UMATILLA, Ore. – From the outside, the Bridge Bistro & Brews might look like the old Riverside Sports Bar, but it’s very different on the inside, and the owners couldn’t be happier.
“Things are going well,” said Paulette Dufloth. She owns the Bridge with her husband Daren Dufloth. They also owned The Riverside, inheriting it from Daren’s father.
She called the transition, which began in May 2020, “wonderful”. She also said the community has been very supportive.
The Riverside opened in 1994 and it was a business that supported its family in a town the Dufloths love. He also employed several people, so they express no regrets about this. However, they had long wanted to convert the sports bar and strip club into a family restaurant.
On March 15, 2020, they ended The Riverside due to COVID-19 concerns. They stood in the middle of their business and wondered what they would do.
“We had some tough decisions to make,” said Paulette.
They went from earning an income to doing nothing, and they felt stressed.
Two days after the shutdown, they started renovating without making a decision about the business and whether they were going to make the transition.
Paulette felt exhausted by the affair. It was never her cup of tea, she said. And while they didn’t make a permanent statement right away, she said she was “hellish” on a big change and wouldn’t go back. The adult business would no longer exist, forever.
The industry, Paulette said, lends itself to a “different customer base” that is “less respectful” and “more difficult to control.”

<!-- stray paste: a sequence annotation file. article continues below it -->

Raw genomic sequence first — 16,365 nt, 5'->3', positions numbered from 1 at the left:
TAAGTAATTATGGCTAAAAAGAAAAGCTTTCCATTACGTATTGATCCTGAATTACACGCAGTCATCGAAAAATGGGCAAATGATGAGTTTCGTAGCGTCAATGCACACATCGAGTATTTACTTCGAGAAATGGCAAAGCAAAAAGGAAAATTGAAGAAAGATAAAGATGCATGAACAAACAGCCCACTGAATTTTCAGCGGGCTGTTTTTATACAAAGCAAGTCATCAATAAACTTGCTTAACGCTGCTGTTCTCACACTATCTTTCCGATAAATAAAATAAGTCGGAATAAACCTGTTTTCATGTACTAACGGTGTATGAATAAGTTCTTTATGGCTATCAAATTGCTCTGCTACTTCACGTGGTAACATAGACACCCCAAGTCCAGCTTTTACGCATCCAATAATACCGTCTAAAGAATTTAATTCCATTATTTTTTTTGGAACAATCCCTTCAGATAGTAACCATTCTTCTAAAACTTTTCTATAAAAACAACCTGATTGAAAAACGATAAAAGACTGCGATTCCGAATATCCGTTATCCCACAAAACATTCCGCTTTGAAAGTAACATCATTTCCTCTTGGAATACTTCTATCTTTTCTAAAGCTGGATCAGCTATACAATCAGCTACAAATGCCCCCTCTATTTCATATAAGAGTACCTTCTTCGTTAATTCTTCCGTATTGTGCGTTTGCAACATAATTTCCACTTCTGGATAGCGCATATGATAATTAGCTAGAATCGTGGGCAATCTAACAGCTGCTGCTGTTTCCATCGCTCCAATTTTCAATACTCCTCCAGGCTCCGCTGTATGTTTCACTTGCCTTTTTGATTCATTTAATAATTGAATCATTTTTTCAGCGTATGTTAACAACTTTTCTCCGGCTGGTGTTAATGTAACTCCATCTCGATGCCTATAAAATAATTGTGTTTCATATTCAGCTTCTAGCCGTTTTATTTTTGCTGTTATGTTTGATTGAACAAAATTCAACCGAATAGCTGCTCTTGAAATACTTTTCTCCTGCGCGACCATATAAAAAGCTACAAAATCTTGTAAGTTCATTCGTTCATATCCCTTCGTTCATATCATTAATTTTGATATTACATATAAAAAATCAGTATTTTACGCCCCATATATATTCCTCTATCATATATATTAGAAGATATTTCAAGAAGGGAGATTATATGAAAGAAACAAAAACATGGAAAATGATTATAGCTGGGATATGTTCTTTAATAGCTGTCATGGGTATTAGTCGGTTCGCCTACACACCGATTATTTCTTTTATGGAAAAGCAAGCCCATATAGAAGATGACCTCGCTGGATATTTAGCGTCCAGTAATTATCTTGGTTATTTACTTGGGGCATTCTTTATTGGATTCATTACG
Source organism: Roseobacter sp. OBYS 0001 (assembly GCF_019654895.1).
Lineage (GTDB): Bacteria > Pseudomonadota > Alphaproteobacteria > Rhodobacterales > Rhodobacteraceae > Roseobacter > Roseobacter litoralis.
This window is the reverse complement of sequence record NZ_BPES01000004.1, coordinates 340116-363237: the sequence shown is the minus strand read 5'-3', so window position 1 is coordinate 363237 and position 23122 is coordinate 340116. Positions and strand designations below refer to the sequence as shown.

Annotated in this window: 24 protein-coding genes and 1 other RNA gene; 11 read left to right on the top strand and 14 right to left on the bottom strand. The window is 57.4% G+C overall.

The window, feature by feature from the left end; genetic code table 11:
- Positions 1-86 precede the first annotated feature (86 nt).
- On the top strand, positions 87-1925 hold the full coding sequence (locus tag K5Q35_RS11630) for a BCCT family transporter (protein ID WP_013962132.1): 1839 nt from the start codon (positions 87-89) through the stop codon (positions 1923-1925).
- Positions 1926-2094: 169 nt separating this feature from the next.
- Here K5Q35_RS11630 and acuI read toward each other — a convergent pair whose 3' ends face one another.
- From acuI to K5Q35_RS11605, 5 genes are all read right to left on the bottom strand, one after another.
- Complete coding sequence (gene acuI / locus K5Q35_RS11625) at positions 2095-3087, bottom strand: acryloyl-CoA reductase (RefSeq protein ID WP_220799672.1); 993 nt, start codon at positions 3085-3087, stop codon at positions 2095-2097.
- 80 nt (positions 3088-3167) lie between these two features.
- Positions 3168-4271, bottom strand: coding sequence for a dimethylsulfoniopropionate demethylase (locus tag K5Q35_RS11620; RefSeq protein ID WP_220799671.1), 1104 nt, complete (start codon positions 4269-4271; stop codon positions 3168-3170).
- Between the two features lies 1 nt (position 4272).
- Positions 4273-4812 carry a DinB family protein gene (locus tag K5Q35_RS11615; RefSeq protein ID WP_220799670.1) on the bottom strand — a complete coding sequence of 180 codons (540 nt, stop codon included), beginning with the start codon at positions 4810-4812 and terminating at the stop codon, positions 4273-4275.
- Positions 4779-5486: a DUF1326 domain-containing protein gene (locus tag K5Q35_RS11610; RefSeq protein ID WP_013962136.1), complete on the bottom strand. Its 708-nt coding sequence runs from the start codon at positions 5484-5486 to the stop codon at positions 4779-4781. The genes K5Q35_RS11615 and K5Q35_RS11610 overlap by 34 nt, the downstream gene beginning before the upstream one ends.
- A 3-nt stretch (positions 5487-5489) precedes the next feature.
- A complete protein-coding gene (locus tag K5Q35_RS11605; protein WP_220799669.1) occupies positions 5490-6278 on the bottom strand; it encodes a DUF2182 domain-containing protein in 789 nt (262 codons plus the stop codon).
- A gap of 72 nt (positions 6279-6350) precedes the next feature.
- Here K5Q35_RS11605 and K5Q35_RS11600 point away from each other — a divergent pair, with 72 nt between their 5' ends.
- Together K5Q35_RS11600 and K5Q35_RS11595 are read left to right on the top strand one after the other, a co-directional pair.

Since she and Daren are both over 50, they see themselves in a “retirement phase” where they don’t want to deal with difficult clients.
“It was getting tough, mentally, for me to walk through the door at the end of the day,” she said. “I’ve worked really, really hard for those 23 years. It has aged me and I feel like my husband and I have sacrificed a lot since we got here, ”said Paulette.
In a few years, she might even sell The Bridge. For now, however, she said she wanted to build it more and “make it the best it can be.”
She said she recently had new opportunities that made this transition possible. With COVID-19, grants and loans have been made available to the company. They wouldn’t have been able to renovate without the help, she said.
Now, with the income from the kitchen rather than primarily the bar, Paulette said the business was as profitable as it had been before the pandemic. She has a hard time finding employees, but she searches and says that she thinks she will eventually find the right people.
There are some fun times with this change, however, she said. Sometimes people call The Bridge to ask if it’s open and if there are dancers performing.
Yes, they are open, she said. No, there are no dancers.
Another funny thing, Daren said, is when he hears the sound of babies, which is a weird thing to hear inside those walls.
Pivoting to something more “acceptable to the community”, he said, involved a “shift in mindset”. Small things, like buying high chairs for infants or getting bigger tables to accommodate families, needed to be done. They also had to change the advertising and reorient the kitchen. Portion control and kitchen cost analysis, which were afterthought, had to be learned.
Still, Daren Dufloth said he was happy about it and therefore appears to be the audience as well.